08/19/14

Learn to prevent UTIs in seniors

Urinary tract infections in seniors can be very serious. Unlike younger people who just experience discomfort and inconvenience, UTIs in seniors can lead to serious health complications, such as altered states of consciousness, falls, and urosepsis, a serious infection.

Preventing UTIs in seniors is the best defense against potentially serious consequences. Doug Higgins, Assisted Living Manager and RN at Friendship Manor has tips for how to prevent UTIs in seniors.

Drink plenty of water

Staying hydrated is the single best defense against getting a UTI. Water is best, but persons prone to UTIs can also drink cranberry juice regularly, as it acidifies urine and fights bacteria.

“Most of us do not drink as much fluids as we should,” Higgins said. “Seniors should make sure they have ongoing and frequent replacement of fluids.”

Practice good hygiene

Scrupulous personal hygiene will help prevent most infections, but sometimes attempts to get clean can cause more harm than good. For example, using baby wipes for convenience can actually leave residue behind that can cause an infection. Also baths should be followed by a thorough rinse to remove soap residue and bacteria that may be in the water.

If you don’t have a hand held shower attachment, a spray bottle filled with water can be used to rinse off.

Wear loose fitting clothing

Cotton, loose fitting underpants are best for preventing UTIs. The material will let the area breathe and reduce the accumulation of bacteria.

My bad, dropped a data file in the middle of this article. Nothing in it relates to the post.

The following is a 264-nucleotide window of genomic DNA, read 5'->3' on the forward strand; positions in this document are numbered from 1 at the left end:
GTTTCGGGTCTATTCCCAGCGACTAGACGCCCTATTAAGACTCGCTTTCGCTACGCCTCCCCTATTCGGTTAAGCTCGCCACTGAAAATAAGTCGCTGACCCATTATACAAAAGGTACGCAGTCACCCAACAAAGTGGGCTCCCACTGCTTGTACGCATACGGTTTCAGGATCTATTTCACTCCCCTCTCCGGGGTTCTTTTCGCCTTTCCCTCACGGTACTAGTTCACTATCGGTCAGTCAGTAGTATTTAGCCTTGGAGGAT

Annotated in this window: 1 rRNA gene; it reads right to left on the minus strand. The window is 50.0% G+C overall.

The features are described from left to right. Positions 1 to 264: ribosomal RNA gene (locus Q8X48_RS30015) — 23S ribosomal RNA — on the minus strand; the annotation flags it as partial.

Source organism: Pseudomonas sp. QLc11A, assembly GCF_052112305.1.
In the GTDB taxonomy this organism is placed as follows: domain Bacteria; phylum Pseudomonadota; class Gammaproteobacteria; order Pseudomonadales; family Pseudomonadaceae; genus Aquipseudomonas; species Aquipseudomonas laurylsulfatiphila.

Recognize symptoms early

If seniors do develop a urinary tract infection, early treatment will help prevent some of the serious complications that can develop. Early symptoms include a sense of urgency to urinate, going more often, and burning. Occasionally seniors will also experience fatigue and a low grade temperature when they have a urinary tract infection.

“The earlier you catch it, you can minimize the length of the disconcerting effects,” Higgins said. “Seniors’ immune systems are not nearly as robust as a young person’s and it can lead to very serious consequences.”

Friendship Manor provides skilled nursing care for its residents. Click here to learn more.

 

08/12/14

Meet Ron Miller, the friendly Friendship Manor bus driver

Ron Miller 1

Ron Miller is a familiar face at Friendship Manor, or rather just outside the Manor as residents board the Friendship Manor bus to visit destinations outside the senior living community.

The retired Moline firefighter, known as “Chief” to some residents for the last position he held, spends two days a week bringing residents to doctors’ appointments, shopping trips and the beauty parlor. It’s a service the residents enjoy having, especially those who have sold their cars or don’t like to drive in poor weather. But Miller enjoys it just as much as the residents.

“A lot of the people are from our greatest generation and talking with them is enjoyable,” said Miller who listens to everything from tales of yesteryear to the latest visit from a grandchild.

Miller is a favorite among the residents because he is always lending an extra hand, from bringing extra cloth bags on grocery day, to helping residents carry their bags inside their apartments.